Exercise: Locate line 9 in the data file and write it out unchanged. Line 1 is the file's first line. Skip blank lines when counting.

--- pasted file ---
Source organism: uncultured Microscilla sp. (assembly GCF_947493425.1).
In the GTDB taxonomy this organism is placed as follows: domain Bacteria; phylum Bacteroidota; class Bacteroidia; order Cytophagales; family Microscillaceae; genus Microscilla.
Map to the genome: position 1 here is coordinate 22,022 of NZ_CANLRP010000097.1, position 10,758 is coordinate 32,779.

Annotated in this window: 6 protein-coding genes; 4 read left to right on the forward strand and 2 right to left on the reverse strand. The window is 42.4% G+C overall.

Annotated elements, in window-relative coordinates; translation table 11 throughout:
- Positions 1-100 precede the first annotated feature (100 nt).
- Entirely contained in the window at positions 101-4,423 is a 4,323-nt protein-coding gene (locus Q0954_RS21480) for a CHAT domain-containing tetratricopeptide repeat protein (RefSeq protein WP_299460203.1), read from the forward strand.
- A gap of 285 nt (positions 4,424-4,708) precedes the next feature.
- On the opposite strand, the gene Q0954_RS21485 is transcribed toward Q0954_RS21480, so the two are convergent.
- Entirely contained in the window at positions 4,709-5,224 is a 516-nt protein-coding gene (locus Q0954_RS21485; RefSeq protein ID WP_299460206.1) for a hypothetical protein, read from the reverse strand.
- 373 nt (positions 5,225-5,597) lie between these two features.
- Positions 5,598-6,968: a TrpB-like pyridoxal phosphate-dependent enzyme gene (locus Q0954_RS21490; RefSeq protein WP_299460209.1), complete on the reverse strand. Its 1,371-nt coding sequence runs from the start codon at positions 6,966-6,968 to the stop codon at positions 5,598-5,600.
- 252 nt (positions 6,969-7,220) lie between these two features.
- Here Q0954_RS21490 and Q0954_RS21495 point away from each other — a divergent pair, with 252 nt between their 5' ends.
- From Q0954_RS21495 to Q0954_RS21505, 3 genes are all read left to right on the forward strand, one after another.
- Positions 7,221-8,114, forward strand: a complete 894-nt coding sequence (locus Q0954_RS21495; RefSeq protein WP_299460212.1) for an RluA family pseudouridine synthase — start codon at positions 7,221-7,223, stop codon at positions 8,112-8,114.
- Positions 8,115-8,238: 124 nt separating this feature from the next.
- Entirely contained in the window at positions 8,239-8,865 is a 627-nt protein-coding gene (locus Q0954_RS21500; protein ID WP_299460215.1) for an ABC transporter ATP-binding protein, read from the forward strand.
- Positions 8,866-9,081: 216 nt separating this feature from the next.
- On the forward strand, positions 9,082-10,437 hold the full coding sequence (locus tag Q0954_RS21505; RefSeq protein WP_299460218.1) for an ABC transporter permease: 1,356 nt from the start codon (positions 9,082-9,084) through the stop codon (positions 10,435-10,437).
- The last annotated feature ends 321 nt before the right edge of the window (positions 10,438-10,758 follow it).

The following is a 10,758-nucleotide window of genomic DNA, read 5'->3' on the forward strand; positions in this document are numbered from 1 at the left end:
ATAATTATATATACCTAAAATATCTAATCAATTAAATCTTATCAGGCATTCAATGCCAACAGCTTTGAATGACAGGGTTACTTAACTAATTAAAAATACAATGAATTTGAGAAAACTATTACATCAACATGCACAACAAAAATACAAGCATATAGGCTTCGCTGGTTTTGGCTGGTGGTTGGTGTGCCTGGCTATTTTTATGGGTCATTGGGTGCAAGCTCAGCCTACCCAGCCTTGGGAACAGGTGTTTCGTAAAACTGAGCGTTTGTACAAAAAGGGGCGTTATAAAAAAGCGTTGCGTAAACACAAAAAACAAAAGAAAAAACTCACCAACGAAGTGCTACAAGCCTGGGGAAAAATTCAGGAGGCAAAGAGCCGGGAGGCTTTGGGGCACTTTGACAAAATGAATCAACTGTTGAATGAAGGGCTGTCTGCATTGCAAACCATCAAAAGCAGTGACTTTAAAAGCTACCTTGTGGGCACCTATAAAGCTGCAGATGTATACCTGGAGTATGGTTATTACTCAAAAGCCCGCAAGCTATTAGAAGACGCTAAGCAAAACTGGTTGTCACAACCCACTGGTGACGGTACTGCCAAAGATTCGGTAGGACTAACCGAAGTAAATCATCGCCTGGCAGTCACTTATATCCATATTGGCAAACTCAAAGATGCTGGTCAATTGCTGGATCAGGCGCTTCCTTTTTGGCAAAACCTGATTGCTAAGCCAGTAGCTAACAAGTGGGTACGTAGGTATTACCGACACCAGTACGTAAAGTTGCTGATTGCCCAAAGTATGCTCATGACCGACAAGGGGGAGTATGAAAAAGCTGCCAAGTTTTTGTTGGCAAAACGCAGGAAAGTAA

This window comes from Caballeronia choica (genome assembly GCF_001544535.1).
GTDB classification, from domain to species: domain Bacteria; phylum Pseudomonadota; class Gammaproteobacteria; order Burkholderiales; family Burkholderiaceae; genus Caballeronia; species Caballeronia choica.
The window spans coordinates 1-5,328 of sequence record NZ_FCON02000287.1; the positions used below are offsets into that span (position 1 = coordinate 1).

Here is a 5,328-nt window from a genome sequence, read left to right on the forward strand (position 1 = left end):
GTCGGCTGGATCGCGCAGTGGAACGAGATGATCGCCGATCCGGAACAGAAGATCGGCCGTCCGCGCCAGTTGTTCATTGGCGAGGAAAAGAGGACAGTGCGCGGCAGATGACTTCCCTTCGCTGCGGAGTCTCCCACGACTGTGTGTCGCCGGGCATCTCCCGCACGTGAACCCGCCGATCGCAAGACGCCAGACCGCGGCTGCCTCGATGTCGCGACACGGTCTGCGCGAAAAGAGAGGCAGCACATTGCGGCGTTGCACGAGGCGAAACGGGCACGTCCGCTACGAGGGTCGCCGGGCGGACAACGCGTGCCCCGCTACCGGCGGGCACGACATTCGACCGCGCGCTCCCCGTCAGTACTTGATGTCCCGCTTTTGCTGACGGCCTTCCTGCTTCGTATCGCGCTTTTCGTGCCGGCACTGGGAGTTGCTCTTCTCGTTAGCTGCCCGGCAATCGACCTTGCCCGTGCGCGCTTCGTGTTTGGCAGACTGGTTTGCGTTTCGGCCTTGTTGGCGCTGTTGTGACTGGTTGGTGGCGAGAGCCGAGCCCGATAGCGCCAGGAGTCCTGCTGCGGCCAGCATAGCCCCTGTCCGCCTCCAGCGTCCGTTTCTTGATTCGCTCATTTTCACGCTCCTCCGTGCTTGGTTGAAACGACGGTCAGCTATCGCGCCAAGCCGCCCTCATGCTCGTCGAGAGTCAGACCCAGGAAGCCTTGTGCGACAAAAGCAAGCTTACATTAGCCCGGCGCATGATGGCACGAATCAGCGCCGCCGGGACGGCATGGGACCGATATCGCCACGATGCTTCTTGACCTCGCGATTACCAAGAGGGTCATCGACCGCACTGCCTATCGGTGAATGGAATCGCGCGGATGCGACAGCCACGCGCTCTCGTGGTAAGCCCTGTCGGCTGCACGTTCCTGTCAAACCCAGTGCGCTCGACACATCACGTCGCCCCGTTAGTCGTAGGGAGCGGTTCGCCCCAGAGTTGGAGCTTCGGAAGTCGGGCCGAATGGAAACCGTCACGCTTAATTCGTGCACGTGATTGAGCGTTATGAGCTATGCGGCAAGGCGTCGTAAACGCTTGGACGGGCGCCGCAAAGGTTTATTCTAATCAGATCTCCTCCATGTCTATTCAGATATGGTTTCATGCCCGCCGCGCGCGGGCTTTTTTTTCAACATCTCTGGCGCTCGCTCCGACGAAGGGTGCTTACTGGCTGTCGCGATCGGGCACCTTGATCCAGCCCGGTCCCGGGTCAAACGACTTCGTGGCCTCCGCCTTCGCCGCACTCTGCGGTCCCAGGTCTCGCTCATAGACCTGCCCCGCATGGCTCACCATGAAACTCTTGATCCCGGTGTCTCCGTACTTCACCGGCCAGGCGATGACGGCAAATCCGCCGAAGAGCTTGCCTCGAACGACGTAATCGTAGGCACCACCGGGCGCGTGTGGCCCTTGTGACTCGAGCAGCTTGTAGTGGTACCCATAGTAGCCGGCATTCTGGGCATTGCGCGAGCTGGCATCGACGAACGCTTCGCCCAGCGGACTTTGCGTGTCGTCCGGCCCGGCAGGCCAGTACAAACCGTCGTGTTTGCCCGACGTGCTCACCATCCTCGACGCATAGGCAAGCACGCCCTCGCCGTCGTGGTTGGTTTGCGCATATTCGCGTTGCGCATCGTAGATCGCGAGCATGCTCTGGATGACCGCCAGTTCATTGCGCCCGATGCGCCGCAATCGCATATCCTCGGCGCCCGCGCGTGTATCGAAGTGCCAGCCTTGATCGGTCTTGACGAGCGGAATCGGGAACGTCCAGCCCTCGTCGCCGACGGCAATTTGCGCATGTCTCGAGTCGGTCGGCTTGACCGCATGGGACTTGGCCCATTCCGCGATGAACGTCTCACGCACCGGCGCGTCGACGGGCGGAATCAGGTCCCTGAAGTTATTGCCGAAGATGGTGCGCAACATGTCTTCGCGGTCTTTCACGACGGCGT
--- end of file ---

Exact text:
- On the opposite strand, the gene Q0954_RS21485 is transcribed toward Q0954_RS21480, so the two are convergent.